After 12 successful years at Mitchell Lane in the Glasgow city centre, it’s time for pan-Asian restaurant Bar Soba to take on the West End. GUM headed down to the launch party to check out this new addition to the already restaurant dense Byres Road. Situated just below University Avenue, at the site of what used to be cocktail bar The Blind Pig, Bar Soba is just around the corner from the university. With a trendy interior, drink promos and discounts, it is clear that Bar Soba seeks to appeal to the student crowd. Deals worth checking out is their 2 for 1 mains for students, Monday to Thursday before 5pm and the all day Sunday to Wednesday drinks promos which include Stoli, Beefeater, Havana and Jim Bean + mix at £2, a pint of Carling at £2 and Apple and Ginger Mojito at £3.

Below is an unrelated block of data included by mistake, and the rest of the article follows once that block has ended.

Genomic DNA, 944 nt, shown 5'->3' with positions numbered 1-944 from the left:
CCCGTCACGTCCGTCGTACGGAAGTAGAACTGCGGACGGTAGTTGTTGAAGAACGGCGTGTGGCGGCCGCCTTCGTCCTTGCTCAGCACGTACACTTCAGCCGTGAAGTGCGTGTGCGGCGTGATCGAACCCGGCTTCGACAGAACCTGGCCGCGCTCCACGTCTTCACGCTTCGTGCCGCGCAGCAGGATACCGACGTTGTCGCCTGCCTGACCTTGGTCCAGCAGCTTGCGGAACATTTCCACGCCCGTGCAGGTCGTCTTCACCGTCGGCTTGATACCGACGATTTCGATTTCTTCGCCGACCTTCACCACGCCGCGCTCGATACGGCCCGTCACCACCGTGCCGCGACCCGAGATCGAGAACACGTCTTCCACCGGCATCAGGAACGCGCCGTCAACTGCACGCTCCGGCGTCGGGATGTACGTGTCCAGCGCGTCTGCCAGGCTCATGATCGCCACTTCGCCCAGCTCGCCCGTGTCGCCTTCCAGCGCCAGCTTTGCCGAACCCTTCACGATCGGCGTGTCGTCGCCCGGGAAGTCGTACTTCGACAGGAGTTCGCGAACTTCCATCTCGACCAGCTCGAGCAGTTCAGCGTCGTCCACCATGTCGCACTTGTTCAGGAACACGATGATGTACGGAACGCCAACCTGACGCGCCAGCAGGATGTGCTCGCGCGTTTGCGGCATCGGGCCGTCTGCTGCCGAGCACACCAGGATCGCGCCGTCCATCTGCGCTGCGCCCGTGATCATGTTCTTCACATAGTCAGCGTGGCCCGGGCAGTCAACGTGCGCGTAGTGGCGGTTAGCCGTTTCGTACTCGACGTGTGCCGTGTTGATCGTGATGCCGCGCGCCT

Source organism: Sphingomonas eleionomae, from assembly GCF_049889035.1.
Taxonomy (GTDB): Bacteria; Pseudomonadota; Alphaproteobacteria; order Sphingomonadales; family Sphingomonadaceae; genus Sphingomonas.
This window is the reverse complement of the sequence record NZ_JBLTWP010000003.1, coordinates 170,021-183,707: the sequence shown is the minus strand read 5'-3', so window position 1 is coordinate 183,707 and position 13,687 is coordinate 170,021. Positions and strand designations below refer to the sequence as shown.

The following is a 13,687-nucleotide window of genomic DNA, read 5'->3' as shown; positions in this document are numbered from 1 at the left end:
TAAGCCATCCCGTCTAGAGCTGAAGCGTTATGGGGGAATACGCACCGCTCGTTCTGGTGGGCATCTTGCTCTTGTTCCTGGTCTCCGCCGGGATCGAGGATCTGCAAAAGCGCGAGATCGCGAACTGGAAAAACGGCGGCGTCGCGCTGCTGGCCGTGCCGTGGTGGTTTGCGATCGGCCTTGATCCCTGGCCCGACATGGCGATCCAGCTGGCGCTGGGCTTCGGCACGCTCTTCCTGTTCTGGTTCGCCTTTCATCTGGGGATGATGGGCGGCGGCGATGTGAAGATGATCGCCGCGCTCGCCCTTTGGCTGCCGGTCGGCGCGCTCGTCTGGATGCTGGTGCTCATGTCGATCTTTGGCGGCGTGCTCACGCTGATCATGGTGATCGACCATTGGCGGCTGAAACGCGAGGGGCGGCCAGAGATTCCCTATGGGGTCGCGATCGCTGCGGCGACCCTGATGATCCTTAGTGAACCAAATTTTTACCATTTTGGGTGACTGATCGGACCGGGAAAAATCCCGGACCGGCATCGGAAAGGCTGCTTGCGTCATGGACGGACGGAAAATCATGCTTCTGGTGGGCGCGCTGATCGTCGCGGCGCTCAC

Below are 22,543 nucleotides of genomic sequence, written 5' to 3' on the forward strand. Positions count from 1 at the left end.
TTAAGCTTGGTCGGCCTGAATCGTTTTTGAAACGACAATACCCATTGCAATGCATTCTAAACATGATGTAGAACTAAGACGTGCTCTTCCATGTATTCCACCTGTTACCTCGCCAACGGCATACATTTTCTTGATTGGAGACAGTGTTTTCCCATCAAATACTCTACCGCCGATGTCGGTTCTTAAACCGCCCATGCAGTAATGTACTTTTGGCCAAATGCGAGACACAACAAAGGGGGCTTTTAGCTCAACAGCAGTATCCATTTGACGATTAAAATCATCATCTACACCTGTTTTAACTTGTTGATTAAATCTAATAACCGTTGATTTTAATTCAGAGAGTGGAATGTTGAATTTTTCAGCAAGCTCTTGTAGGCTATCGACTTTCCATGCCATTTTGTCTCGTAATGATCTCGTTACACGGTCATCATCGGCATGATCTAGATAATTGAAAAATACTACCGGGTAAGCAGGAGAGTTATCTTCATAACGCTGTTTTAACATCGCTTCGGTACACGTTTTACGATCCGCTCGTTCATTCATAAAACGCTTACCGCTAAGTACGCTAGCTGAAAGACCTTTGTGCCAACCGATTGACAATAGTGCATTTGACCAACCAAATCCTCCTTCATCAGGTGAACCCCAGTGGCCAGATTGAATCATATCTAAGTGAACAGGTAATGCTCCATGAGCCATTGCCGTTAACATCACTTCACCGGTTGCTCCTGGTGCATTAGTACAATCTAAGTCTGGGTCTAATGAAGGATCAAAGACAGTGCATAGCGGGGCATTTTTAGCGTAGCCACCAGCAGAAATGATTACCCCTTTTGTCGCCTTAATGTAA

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Bar Soba – a review

I’m no Asian food expert. In fact, my ventures into that culinary territory are limited to an occasional Chinese take-out and the one-off trip to Yo-Sushi! – inevitably reflected in my handling of chop-sticks, which comes close to resembling a circus performance. But things might very well be on the cusp of change, after being invited to attend Bar Soba’s Christmas Menu launch. Right now, it is true, my mind could not be further away from thinking of festivities amidst a whirlwind of uni work and essay deadlines, but seeing as we’re talking Asian fusion cooking, it was inevitably going to be Christmas food with a twist – something, I feel, I’d quite happily tackle at any time of the year.